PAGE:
By Quintus Colombage
Rights’ activists have called for a clampdown on the use of any members of the Sri Lankan armed forces suspected of involvement in civil war-period or other crimes in United Nations peacekeeping missions.
And they say there should be serious reconsideration by the U.N. and foreign governments of all forms of military co-operation with the South Asian island nation.
The 1983-2009 civil war between ethnic Tamil secessionists and the armed forces cost up to 100,000 lives and an estimated 12,000 people remain missing amid accusations of summary military executions.
Rights campaigners, victims, clergy and academics demonstrated in the capital, Colombo, on July 13 to mark 500 days of continuous protests in the hard-hit north and east over ongoing suffering.
They sent a petition on July 14 to the country’s President Maithripala Sirisena, copied to the U.N. as well as some other foreign organizations, calling for the publication of a list of people who surrendered to the armed forces in the final phase of the war.
The petition also sought the release of all people still being detained and for any charges against them to be dropped.
The representation noted that the Human Rights Commission of Sri Lanka and the U.N. are supposed to observe stringent procedures for vetting military personnel proposed to be part of peacekeeping operations around the world.
The objective of these procedures is to ensure that those suspected of any crimes do not obtain such overseas postings.
However, rights campaigner Harshana Kodithuwakku noted that the U.N. and some foreign governments had “forgotten accountability” by not fully screening military personnel suspected of involvement in extrajudicial killings and abductions.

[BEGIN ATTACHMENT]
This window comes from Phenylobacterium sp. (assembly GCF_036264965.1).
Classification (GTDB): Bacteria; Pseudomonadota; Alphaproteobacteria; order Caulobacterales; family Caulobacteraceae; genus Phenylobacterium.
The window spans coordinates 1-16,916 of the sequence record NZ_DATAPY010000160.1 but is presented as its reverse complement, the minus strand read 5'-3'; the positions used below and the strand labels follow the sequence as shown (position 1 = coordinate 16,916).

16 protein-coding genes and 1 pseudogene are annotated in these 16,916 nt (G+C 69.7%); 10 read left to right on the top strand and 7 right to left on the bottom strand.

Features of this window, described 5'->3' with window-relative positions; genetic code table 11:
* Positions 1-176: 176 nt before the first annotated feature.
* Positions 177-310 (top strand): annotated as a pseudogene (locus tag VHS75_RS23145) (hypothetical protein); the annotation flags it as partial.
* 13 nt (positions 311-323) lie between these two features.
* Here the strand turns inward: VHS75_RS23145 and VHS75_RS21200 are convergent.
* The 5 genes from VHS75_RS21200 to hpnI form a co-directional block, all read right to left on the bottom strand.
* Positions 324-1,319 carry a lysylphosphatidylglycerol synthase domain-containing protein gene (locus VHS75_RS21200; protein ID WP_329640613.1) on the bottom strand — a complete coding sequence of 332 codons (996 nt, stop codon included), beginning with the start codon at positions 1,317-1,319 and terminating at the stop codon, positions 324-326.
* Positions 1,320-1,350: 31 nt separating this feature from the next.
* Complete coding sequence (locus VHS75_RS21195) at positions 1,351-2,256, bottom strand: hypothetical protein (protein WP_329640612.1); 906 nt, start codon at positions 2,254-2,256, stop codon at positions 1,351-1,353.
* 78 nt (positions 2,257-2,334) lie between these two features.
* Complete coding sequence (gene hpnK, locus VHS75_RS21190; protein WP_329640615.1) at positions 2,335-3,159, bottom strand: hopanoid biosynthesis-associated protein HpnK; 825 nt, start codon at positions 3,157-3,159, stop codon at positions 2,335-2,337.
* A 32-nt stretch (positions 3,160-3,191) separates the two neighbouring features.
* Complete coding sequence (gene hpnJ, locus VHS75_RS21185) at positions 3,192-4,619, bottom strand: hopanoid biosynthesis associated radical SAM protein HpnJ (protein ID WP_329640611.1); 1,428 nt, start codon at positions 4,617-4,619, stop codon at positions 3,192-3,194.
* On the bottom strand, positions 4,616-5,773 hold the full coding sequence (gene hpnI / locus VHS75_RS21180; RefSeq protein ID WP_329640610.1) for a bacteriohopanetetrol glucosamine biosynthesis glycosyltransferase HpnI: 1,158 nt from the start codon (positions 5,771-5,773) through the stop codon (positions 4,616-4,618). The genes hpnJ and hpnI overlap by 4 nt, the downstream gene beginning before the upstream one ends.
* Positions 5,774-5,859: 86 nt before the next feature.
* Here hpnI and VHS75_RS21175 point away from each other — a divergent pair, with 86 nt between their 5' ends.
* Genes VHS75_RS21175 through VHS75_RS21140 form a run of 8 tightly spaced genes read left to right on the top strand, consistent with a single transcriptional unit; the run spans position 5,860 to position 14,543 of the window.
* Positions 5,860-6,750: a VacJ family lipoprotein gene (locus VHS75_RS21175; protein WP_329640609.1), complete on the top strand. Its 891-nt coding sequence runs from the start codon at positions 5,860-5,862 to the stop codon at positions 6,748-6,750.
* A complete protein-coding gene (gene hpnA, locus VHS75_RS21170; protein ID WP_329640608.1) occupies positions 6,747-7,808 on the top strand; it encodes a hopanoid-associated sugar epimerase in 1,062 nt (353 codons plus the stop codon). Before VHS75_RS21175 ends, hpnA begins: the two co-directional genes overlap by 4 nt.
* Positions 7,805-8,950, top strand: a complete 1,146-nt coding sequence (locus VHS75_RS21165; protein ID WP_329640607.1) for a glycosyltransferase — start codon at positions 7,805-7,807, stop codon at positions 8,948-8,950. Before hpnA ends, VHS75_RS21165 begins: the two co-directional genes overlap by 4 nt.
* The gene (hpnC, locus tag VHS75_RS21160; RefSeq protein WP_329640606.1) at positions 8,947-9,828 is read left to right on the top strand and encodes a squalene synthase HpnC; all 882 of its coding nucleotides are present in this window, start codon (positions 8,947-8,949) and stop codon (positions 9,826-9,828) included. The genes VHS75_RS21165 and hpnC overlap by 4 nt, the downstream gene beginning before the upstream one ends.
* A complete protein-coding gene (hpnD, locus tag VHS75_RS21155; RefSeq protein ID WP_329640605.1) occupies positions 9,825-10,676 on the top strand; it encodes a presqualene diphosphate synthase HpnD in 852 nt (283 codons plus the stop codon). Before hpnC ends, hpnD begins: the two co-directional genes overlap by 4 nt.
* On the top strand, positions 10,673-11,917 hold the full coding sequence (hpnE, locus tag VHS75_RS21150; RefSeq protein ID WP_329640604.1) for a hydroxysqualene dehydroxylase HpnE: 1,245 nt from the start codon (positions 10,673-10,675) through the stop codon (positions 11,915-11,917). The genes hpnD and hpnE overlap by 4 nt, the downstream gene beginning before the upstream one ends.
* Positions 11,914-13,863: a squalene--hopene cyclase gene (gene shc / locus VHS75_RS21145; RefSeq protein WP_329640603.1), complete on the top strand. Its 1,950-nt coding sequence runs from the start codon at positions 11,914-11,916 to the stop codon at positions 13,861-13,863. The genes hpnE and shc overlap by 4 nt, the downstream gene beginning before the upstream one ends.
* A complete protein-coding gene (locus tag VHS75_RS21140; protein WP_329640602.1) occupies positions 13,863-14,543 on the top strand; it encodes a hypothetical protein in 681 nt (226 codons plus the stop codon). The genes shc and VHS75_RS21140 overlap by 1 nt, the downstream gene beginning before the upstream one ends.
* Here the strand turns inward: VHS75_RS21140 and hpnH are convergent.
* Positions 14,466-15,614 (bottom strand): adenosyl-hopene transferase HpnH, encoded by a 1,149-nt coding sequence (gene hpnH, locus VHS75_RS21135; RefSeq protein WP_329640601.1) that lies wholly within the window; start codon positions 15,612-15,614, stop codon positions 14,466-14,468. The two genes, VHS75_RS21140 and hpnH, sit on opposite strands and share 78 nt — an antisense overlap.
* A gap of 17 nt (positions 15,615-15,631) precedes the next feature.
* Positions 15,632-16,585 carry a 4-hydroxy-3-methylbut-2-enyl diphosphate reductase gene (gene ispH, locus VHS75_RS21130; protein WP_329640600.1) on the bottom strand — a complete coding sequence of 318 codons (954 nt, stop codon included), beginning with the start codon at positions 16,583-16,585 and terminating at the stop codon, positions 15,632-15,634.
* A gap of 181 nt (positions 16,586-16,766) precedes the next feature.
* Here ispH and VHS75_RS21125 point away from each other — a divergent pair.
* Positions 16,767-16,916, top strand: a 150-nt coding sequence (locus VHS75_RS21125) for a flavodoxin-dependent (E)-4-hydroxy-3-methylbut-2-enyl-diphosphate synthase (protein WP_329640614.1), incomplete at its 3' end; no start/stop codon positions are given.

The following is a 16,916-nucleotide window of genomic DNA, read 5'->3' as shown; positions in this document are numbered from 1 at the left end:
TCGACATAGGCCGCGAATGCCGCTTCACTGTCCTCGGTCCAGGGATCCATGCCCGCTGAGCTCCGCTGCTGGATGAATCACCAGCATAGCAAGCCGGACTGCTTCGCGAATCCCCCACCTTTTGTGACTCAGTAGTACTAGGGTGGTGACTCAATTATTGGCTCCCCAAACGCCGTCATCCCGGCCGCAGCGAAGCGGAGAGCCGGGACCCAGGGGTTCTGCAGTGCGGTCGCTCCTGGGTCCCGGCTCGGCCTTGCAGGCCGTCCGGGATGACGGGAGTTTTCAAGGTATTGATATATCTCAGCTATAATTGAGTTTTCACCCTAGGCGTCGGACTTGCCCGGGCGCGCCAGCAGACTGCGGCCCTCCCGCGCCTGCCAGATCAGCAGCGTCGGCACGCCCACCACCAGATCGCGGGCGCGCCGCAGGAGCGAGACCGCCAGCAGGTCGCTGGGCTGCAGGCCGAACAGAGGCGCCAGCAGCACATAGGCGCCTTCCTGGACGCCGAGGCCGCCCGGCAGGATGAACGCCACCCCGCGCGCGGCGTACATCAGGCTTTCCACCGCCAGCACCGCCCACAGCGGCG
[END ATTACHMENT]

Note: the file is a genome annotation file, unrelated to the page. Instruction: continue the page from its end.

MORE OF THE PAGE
“This kind of action shows the U.N. has still failed in its obligations,” he said.
He added that many families felt that those responsible for violations have been “rewarded” with overseas peacekeeping and other postings.
Anglican Father Dixon Thurunavukarusu, who joined the recent Colombo demonstration, said families of those who disappeared should not be intimidated into ending their campaign for justice.
“President Sirisena promised in June 2017 to release a list of persons who surrendered to the government forces during the last phase of the war, but he did not fulfill it,” Father Thurunavukarusu said.
He added that foreign governments and the U.N. should also press for the locations of secret detention centers, used both during war and after it, to be made public.
The Anglican minister also called for police to expedite investigations of abuse complaints against security force personnel as well as to repeal provisions of the Prevention of Terrorism Act that violate international human rights’ standards.
Selvarajah Ariyamalar, a Tamil woman whose husband disappeared in 2002 and is feared dead, said her family’s life was made more difficult by the loss during the civil war of important deed and identity documents.
She said two of her brothers “abducted” as part of a 1990 security operation had not been heard of since, however, solving cases of those who disappeared was still not a high government priority.
“I have given up on my individual case, but I fight on behalf of the ‘disappeared community’ to find justice for all,” Ariyamalar said.
She lacked confidence in a recently appointed Office of Missing Persons as there was no time-line for action.
The Sri Lankan Government has denied security force involvement in extra-judicial killings.
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